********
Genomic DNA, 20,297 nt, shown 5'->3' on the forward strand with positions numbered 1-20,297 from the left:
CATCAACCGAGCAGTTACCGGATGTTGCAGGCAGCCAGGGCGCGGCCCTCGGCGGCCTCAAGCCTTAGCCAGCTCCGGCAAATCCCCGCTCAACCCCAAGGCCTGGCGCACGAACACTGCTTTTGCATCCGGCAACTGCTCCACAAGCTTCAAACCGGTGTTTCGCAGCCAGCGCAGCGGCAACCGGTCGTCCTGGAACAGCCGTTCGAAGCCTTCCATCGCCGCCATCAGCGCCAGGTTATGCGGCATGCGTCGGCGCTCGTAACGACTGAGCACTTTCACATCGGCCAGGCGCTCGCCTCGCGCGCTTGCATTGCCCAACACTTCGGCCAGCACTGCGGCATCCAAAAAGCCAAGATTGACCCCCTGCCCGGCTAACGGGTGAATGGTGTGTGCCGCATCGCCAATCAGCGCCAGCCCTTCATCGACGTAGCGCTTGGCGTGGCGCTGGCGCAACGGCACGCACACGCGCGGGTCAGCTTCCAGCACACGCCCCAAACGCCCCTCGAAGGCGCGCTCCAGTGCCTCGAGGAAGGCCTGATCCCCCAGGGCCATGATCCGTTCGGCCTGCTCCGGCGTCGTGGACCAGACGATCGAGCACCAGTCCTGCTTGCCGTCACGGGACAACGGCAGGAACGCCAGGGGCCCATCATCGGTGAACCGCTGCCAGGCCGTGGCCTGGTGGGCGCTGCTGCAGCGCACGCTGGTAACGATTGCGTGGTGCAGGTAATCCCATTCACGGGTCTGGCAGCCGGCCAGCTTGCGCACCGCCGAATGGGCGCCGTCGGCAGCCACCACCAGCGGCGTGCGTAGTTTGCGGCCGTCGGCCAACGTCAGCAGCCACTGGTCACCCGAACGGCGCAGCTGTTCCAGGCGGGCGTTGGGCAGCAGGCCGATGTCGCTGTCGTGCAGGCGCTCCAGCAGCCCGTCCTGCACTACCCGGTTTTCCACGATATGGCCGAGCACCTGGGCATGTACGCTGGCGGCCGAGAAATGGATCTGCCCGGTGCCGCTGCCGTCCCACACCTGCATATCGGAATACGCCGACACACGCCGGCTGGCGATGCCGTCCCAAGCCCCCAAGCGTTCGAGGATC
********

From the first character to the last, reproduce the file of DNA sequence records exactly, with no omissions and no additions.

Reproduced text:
Genomic DNA, 20,297 nt, shown 5'->3' on the forward strand with positions numbered 1-20,297 from the left:
CATCAACCGAGCAGTTACCGGATGTTGCAGGCAGCCAGGGCGCGGCCCTCGGCGGCCTCAAGCCTTAGCCAGCTCCGGCAAATCCCCGCTCAACCCCAAGGCCTGGCGCACGAACACTGCTTTTGCATCCGGCAACTGCTCCACAAGCTTCAAACCGGTGTTTCGCAGCCAGCGCAGCGGCAACCGGTCGTCCTGGAACAGCCGTTCGAAGCCTTCCATCGCCGCCATCAGCGCCAGGTTATGCGGCATGCGTCGGCGCTCGTAACGACTGAGCACTTTCACATCGGCCAGGCGCTCGCCTCGCGCGCTTGCATTGCCCAACACTTCGGCCAGCACTGCGGCATCCAAAAAGCCAAGATTGACCCCCTGCCCGGCTAACGGGTGAATGGTGTGTGCCGCATCGCCAATCAGCGCCAGCCCTTCATCGACGTAGCGCTTGGCGTGGCGCTGGCGCAACGGCACGCACACGCGCGGGTCAGCTTCCAGCACACGCCCCAAACGCCCCTCGAAGGCGCGCTCCAGTGCCTCGAGGAAGGCCTGATCCCCCAGGGCCATGATCCGTTCGGCCTGCTCCGGCGTCGTGGACCAGACGATCGAGCACCAGTCCTGCTTGCCGTCACGGGACAACGGCAGGAACGCCAGGGGCCCATCATCGGTGAACCGCTGCCAGGCCGTGGCCTGGTGGGCGCTGCTGCAGCGCACGCTGGTAACGATTGCGTGGTGCAGGTAATCCCATTCACGGGTCTGGCAGCCGGCCAGCTTGCGCACCGCCGAATGGGCGCCGTCGGCAGCCACCACCAGCGGCGTGCGTAGTTTGCGGCCGTCGGCCAACGTCAGCAGCCACTGGTCACCCGAACGGCGCAGCTGTTCCAGGCGGGCGTTGGGCAGCAGGCCGATGTCGCTGTCGTGCAGGCGCTCCAGCAGCCCGTCCTGCACTACCCGGTTTTCCACGATATGGCCGAGCACCTGGGCATGTACGCTGGCGGCCGAGAAATGGATCTGCCCGGTGCCGCTGCCGTCCCACACCTGCATATCGGAATACGCCGACACACGCCGGCTGGCGATGCCGTCCCAAGCCCCCAAGCGTTCGAGGATC